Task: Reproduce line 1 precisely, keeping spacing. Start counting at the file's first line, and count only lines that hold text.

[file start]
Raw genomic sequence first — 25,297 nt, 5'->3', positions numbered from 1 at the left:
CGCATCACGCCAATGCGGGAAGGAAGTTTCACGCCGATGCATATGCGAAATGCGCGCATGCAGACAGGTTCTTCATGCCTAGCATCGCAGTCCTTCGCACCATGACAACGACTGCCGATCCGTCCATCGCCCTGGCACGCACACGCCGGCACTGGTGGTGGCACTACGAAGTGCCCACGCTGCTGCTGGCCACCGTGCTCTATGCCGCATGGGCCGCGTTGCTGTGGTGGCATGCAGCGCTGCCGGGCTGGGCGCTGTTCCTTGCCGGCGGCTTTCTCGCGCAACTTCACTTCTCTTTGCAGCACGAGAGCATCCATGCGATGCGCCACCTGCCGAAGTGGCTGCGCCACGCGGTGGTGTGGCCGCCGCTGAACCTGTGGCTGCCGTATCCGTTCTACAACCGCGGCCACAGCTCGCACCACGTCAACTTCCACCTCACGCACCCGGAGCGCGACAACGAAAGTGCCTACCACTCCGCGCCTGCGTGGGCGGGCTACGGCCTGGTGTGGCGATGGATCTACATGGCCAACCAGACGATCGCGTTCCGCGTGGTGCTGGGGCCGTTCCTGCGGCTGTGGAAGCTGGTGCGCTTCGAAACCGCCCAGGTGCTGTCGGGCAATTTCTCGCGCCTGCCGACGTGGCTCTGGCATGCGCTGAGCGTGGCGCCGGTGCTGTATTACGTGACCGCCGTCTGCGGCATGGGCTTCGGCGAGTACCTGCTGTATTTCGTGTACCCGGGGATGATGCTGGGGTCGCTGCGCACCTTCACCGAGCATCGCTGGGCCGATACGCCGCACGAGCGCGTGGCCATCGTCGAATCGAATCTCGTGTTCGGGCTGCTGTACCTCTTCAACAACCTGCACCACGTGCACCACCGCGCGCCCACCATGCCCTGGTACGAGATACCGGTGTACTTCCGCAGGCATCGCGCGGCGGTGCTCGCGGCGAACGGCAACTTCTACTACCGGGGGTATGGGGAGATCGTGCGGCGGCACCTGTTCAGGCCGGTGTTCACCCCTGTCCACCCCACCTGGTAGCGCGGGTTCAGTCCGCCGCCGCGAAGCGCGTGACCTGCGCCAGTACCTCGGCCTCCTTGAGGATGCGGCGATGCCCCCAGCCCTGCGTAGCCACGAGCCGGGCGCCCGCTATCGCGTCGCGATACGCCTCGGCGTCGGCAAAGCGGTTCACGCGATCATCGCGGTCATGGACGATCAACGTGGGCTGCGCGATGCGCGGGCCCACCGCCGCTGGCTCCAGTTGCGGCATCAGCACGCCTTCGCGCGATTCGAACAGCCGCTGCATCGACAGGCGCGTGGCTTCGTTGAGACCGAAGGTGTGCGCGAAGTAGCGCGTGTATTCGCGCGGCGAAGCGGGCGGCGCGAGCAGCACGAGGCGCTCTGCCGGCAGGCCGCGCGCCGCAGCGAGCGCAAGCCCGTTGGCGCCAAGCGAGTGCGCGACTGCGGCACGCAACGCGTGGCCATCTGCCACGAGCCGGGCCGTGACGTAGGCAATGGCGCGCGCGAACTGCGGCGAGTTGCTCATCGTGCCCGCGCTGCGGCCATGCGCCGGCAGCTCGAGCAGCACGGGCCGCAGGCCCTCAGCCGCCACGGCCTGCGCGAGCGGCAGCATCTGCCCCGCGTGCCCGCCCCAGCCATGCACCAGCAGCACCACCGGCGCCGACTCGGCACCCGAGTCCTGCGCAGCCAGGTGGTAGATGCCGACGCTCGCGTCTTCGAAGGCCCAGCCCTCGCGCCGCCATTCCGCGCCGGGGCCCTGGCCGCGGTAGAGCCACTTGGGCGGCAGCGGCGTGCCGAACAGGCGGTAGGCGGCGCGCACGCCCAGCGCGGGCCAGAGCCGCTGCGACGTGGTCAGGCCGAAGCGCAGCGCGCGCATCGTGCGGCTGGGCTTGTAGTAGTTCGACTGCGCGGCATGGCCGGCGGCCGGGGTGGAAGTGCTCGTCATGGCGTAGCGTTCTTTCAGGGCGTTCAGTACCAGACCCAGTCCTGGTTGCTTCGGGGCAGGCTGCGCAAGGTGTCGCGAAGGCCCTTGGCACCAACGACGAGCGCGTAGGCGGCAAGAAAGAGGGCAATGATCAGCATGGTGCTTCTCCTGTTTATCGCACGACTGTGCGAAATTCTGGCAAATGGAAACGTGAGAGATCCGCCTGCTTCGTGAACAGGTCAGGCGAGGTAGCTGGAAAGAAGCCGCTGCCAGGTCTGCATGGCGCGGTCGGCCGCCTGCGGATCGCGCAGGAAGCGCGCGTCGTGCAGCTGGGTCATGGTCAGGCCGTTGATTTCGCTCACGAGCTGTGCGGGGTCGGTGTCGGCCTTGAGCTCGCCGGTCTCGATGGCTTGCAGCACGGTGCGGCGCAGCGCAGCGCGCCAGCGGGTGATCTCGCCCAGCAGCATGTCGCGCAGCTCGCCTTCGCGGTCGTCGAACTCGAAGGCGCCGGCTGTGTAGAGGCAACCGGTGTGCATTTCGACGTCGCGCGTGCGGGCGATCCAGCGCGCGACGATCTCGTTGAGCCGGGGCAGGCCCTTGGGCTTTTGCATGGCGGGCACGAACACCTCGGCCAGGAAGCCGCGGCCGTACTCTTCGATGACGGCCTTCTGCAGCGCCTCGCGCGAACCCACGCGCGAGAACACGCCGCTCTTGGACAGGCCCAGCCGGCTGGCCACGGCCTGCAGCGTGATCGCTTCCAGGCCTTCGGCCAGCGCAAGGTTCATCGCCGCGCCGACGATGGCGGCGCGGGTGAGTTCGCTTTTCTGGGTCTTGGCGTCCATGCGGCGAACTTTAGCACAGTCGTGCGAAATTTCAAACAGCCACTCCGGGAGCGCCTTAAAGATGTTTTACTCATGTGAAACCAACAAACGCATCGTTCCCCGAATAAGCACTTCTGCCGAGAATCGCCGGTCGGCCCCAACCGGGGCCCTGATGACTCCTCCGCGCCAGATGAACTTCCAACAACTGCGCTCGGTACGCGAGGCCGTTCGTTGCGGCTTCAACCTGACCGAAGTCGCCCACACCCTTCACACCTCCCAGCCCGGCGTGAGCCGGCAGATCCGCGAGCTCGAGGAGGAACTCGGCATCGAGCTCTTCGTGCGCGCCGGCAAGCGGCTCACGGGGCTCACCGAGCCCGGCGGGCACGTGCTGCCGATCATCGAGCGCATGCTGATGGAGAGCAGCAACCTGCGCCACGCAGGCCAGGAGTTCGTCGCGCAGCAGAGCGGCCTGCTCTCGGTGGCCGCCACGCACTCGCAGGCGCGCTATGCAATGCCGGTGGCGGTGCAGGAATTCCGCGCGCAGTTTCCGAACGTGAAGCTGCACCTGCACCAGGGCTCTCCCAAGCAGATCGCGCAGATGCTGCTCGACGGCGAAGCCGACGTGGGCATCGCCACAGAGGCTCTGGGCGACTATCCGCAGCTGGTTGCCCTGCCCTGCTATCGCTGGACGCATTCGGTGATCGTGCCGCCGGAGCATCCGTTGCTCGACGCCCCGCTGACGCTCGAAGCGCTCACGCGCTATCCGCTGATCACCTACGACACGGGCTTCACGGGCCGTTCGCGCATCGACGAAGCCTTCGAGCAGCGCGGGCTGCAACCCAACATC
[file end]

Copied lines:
Raw genomic sequence first — 25,297 nt, 5'->3', positions numbered from 1 at the left: